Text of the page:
CLEVELAND (AP) — A federal jury says CVS, Walgreens and Walmart pharmacies didn’t do enough to stop the flow of opioid pills into Lake and Trumbull counties.
The verdict Tuesday could set the tone for U.S. city and county governments that want to hold pharmacies accountable for their roles in the opioid crisis. Spokespeople for CVS and Walgreens say the companies will appeal the verdict.
This is the first time pharmacy companies have completed a trial to defend themselves in a drug crisis that has killed a half-million Americans over the past two decades.
According to the Lake County Board of Commissioners, an estimated 61 million opioid pills were dispensed in that county alone between 2012 and 2016.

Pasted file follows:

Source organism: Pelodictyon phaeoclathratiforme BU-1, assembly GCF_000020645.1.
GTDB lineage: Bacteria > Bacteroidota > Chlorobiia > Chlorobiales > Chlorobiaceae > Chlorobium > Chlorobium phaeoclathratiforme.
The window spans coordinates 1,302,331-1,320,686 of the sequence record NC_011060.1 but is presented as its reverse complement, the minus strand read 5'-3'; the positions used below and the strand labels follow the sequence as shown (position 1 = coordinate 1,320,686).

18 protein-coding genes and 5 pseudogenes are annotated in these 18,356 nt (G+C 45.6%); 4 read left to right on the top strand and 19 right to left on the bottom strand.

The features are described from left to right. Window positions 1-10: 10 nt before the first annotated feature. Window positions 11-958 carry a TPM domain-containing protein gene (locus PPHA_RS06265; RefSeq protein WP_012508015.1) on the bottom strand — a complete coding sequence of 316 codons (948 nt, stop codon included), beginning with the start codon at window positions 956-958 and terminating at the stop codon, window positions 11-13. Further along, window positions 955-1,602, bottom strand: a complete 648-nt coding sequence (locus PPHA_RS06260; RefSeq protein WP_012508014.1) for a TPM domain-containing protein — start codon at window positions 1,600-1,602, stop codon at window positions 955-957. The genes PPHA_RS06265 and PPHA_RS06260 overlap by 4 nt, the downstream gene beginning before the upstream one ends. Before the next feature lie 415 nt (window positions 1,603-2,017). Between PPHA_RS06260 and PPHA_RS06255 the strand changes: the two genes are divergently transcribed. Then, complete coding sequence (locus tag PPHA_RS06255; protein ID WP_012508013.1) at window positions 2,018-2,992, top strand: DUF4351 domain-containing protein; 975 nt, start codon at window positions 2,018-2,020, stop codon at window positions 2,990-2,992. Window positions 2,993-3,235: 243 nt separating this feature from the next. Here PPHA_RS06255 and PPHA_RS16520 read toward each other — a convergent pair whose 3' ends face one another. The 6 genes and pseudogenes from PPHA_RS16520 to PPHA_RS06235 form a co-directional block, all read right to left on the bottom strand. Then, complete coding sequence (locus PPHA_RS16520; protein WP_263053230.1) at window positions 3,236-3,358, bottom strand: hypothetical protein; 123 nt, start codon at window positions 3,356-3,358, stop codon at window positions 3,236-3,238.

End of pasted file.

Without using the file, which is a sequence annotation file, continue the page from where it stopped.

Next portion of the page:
CVS, Walgreeens and Walmart weren't the only pharmacies that Lake and Trumbull counties were in battling in court.
Last month, Lake and Trumbull counties settled with Giant Eagle. That agreement was announced in a joint statement by Giant Eagle and the plaintiffs committee for the nearly 3,000 government agencies and tribal entities nationwide that have filed opioid-related lawsuits supervised by U.S. District Judge Dan Polster. No settlement terms were announced.
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